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There are approximately 5,893,617 people that currently reside in Washington as of 2010. Drug and alcohol abuse in is a growing problem.
Alcohol Abuse in Washington
Out of the 5,893,617 people residing in Washington, 2,711,064 do not consume alcohol and 1,591,277 report that they drink alcohol once a week or less. So, 4,243,404 people in Washington do not drink at a level that would be considered unhealthy or abusive. However, 1,473,404 people in Washington drink enough alcohol on a regular basis to be considered abusers of alcohol.
Getting yourself or someone you love into an alcohol treatment center is vital to recovering from alcohol abuse. There are 75,000 alcohol related deaths each year with an annual economic cost of 184 billion dollars.
Studies on the effects of alcohol advertising on adults in the state of Washington do not show a strong connection between alcohol advertisements and alcohol consumption. However, studies on the effects of alcohol advertising consistently indicate that children in that are exposed to these types of advertisements are more likely to have a favorable attitude toward drinking alcohol and are more likely to become underage drinkers and communicate the intention to most likely drink as an adult.
Drug Abuse Statistics in
Approximately 554,000 people in Washington abuse some type of illegal drug.
A breakdown of this percentage shows the following:
With such a large number of people in Washington abusing drugs or alcohol, it is critical to help these individuals get into some type of drug or alcohol treatment program. Addictionca.com provides a wide range of information on all types of drug and alcohol facilities in . If you need further information, you can call and speak to one of our registered drug counselors for assistance in finding a drug and/or alcohol treatment facility. These services are provided free of charge and the call is toll-free.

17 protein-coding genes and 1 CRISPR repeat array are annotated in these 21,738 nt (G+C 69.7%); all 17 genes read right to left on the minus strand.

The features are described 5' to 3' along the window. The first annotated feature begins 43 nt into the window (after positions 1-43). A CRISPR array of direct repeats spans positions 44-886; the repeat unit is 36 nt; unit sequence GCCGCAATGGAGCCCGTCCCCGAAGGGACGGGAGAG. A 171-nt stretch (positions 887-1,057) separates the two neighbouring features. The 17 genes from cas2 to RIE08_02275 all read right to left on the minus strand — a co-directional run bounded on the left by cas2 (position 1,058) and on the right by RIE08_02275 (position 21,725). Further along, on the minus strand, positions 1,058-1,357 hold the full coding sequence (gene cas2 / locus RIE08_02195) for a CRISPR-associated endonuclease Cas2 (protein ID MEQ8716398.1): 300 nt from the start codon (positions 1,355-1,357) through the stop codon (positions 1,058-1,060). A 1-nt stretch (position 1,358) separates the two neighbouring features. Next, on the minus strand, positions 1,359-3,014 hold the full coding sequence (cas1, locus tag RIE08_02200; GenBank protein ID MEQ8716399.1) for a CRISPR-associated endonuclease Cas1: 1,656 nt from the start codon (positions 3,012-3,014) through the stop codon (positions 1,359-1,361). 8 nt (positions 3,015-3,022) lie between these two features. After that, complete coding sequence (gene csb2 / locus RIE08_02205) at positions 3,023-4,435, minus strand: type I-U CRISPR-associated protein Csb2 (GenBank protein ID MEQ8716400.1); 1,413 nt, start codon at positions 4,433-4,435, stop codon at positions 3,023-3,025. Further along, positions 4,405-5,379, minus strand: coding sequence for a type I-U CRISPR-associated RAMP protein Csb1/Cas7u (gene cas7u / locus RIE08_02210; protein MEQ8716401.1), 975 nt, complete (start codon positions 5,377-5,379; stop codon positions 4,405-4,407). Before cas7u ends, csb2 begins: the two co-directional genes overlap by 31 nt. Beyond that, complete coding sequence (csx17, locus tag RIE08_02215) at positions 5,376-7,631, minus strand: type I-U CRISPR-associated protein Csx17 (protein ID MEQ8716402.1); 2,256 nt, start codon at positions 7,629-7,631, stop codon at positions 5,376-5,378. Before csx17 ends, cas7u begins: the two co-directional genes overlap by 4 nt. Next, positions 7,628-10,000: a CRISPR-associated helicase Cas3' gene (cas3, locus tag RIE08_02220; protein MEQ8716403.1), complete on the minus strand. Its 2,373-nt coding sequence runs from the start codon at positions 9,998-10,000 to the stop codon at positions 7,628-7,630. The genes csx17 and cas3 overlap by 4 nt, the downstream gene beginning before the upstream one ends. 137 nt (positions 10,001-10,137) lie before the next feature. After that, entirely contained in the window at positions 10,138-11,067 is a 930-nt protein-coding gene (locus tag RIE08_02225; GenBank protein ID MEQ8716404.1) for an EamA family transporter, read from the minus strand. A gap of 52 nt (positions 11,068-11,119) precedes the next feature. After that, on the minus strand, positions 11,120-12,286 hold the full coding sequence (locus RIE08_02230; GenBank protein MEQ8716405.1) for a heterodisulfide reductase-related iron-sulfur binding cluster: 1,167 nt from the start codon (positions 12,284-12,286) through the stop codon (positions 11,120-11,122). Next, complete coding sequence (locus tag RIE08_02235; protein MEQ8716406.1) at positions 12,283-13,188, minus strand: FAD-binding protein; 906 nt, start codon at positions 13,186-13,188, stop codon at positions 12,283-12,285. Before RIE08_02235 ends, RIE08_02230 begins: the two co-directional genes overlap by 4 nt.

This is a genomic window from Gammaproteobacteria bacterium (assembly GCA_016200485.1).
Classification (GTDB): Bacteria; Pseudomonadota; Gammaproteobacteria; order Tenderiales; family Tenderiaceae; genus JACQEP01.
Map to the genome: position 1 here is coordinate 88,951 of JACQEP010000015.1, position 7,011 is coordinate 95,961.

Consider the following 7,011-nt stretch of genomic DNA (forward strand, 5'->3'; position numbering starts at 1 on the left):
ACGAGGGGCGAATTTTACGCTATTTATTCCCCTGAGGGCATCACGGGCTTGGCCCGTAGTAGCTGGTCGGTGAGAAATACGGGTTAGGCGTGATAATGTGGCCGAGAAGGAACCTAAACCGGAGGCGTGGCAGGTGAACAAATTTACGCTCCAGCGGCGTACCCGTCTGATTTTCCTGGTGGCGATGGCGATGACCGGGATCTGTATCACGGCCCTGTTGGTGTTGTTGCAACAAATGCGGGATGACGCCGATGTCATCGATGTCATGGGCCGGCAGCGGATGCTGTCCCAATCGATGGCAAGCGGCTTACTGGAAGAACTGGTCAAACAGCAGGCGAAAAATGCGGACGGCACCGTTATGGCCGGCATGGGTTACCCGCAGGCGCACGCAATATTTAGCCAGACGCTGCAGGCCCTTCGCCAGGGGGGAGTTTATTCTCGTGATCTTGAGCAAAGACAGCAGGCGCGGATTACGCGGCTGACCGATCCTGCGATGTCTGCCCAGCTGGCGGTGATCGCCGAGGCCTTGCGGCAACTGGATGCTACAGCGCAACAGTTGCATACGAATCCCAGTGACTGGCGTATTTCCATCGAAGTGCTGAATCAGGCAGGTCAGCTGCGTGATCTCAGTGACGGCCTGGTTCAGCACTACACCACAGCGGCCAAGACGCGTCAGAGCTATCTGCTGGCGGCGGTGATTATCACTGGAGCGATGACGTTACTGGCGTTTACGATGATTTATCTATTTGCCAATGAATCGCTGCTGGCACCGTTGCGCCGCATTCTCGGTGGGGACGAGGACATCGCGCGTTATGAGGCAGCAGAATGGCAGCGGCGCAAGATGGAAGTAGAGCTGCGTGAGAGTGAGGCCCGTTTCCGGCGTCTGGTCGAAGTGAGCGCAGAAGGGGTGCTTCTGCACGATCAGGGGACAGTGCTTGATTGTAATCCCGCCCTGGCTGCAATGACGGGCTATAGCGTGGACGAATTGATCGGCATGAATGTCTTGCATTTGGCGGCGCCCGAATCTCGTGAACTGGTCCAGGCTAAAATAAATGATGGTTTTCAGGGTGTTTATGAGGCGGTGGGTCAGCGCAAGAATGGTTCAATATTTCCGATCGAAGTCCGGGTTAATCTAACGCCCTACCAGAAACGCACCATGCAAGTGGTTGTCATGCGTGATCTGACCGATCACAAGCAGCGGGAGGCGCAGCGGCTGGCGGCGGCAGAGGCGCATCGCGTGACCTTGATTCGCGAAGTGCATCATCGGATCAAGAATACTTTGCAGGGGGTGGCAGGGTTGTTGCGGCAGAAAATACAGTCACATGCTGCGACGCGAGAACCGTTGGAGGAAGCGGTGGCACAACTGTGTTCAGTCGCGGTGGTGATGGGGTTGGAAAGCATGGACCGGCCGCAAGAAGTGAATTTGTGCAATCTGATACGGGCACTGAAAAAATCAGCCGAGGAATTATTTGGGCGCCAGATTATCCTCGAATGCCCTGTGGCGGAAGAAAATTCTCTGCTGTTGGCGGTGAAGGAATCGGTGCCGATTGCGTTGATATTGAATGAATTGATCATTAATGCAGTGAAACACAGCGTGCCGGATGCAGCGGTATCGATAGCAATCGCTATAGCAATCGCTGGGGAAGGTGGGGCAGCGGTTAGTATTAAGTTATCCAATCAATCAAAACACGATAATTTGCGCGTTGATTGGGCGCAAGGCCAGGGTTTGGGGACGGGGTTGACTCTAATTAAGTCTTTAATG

Counselors available 24 hours a day, 7 days a week.1-800-405-8409
Washington State Facts
Washington Population: 5,893,617
Law Enforcement Officers in Washington: 11,304
Washington Prison Population: 28,300
Washington Probation Population: 165,711
Violent Crime Rate National Ranking: 30
2004 Federal Drug Seizures in Washington
Cocaine: 310.0 kgs.
Heroin: 24.1 kgs.
Methamphetamine: 73.0 kgs.
Marijuana: 8,382.6 kgs.
Ecstasy: 162,661 tablets
Methamphetamine Laboratories: 391 (DEA, state, and local)
Washington Drug Situation: Sharing a border with Canada, Washington is a transshipment point for drugs and monies entering Canada, as well as a Canadian pseudoephedrine, Canadian marijuana (BC Bud), and other drugs entering the United States. Washington has severe clandestine methamphetamine laboratory problems. Mexican National poly-drug organizations dominate the drug trade and many have added MDMA as a drug they can now supply. The greater Yakima Valley is home to large scale poly-drug trafficking organizations responsible for the distribution of drugs throughout the United States.
Cocaine in Washington: Cocaine and crack cocaine are readily available. Crack cocaine is largely limited to inner city areas. Cocaine is consumed in the state, and smuggled into Canada for redistribution, where it commands a higher price than in the United States. According to a recent Royal Canadian Mounted Police report, up to 24 tons of cocaine enter Canada each year. BC Bud marijuana from British Columbia, Canada is sold or traded in the United States for cocaine to be sold in Canada.
Heroin in Washington: Mexican black tar and brown heroin are the primary types of heroin found throughout Washington. Mexican poly-drug trafficking organizations remain the primary source of black tar heroin in Washington. Heroin is smuggled from Mexico to Washington by a variety of methods, including vehicles equipped with concealed compartments.